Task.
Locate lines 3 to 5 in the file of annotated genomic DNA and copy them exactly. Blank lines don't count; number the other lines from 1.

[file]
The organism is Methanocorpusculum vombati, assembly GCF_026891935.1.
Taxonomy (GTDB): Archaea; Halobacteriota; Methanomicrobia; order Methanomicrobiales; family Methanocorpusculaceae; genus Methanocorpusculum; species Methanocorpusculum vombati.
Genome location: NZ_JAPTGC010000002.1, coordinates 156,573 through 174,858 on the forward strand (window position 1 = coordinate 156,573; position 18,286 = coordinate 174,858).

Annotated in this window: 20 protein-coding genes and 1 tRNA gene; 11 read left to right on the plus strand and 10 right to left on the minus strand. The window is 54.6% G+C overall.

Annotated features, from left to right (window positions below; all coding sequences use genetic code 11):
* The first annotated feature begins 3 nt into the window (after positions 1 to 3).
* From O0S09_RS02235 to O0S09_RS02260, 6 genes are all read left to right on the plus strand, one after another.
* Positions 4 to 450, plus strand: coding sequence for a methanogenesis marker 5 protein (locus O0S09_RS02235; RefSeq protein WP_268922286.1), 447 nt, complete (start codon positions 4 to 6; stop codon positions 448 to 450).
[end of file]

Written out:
Genome location: NZ_JAPTGC010000002.1, coordinates 156,573 through 174,858 on the forward strand (window position 1 = coordinate 156,573; position 18,286 = coordinate 174,858).

Annotated in this window: 20 protein-coding genes and 1 tRNA gene; 11 read left to right on the plus strand and 10 right to left on the minus strand. The window is 54.6% G+C overall.

Annotated features, from left to right (window positions below; all coding sequences use genetic code 11):